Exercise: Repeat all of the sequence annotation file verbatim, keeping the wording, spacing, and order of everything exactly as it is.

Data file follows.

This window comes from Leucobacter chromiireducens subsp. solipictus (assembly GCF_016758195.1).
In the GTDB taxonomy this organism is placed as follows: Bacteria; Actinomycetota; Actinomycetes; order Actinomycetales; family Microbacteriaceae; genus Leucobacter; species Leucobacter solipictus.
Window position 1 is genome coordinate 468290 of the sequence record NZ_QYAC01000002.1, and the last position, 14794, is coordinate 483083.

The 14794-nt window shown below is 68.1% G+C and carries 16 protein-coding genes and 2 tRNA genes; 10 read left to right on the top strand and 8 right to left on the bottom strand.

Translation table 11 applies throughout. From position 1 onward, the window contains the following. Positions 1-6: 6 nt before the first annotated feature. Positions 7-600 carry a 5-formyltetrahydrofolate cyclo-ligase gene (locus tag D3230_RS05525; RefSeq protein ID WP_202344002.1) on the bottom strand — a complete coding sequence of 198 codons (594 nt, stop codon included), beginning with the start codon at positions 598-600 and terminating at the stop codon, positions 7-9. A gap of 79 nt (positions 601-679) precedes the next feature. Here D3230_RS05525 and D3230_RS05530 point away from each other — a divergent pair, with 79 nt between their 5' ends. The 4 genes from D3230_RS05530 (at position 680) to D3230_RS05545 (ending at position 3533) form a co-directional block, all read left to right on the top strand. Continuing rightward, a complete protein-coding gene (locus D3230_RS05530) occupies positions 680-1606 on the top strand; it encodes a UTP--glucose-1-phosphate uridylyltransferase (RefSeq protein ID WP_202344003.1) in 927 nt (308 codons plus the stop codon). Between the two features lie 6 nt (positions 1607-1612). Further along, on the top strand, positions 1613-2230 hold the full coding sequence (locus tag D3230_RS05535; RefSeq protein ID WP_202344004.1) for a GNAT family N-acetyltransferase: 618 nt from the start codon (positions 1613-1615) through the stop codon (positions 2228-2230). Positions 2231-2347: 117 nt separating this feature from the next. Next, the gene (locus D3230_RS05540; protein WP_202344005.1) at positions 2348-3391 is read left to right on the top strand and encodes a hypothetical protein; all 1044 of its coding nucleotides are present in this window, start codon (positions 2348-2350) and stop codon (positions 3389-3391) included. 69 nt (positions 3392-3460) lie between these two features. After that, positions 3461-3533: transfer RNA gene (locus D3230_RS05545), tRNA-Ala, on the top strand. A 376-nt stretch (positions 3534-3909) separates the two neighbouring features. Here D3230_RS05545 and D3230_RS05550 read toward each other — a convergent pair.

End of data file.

This window comes from Leucobacter chromiireducens subsp. solipictus (assembly GCF_016758195.1).
In the GTDB taxonomy this organism is placed as follows: Bacteria; Actinomycetota; Actinomycetes; order Actinomycetales; family Microbacteriaceae; genus Leucobacter; species Leucobacter solipictus.
Window position 1 is genome coordinate 468290 of the sequence record NZ_QYAC01000002.1, and the last position, 14794, is coordinate 483083.

The 14794-nt window shown below is 68.1% G+C and carries 16 protein-coding genes and 2 tRNA genes; 10 read left to right on the top strand and 8 right to left on the bottom strand.

Translation table 11 applies throughout. From position 1 onward, the window contains the following. Positions 1-6: 6 nt before the first annotated feature. Positions 7-600 carry a 5-formyltetrahydrofolate cyclo-ligase gene (locus tag D3230_RS05525; RefSeq protein ID WP_202344002.1) on the bottom strand — a complete coding sequence of 198 codons (594 nt, stop codon included), beginning with the start codon at positions 598-600 and terminating at the stop codon, positions 7-9. A gap of 79 nt (positions 601-679) precedes the next feature. Here D3230_RS05525 and D3230_RS05530 point away from each other — a divergent pair, with 79 nt between their 5' ends. The 4 genes from D3230_RS05530 (at position 680) to D3230_RS05545 (ending at position 3533) form a co-directional block, all read left to right on the top strand. Continuing rightward, a complete protein-coding gene (locus D3230_RS05530) occupies positions 680-1606 on the top strand; it encodes a UTP--glucose-1-phosphate uridylyltransferase (RefSeq protein ID WP_202344003.1) in 927 nt (308 codons plus the stop codon). Between the two features lie 6 nt (positions 1607-1612). Further along, on the top strand, positions 1613-2230 hold the full coding sequence (locus tag D3230_RS05535; RefSeq protein ID WP_202344004.1) for a GNAT family N-acetyltransferase: 618 nt from the start codon (positions 1613-1615) through the stop codon (positions 2228-2230). Positions 2231-2347: 117 nt separating this feature from the next. Next, the gene (locus D3230_RS05540; protein WP_202344005.1) at positions 2348-3391 is read left to right on the top strand and encodes a hypothetical protein; all 1044 of its coding nucleotides are present in this window, start codon (positions 2348-2350) and stop codon (positions 3389-3391) included. 69 nt (positions 3392-3460) lie between these two features. After that, positions 3461-3533: transfer RNA gene (locus D3230_RS05545), tRNA-Ala, on the top strand. A 376-nt stretch (positions 3534-3909) separates the two neighbouring features. Here D3230_RS05545 and D3230_RS05550 read toward each other — a convergent pair.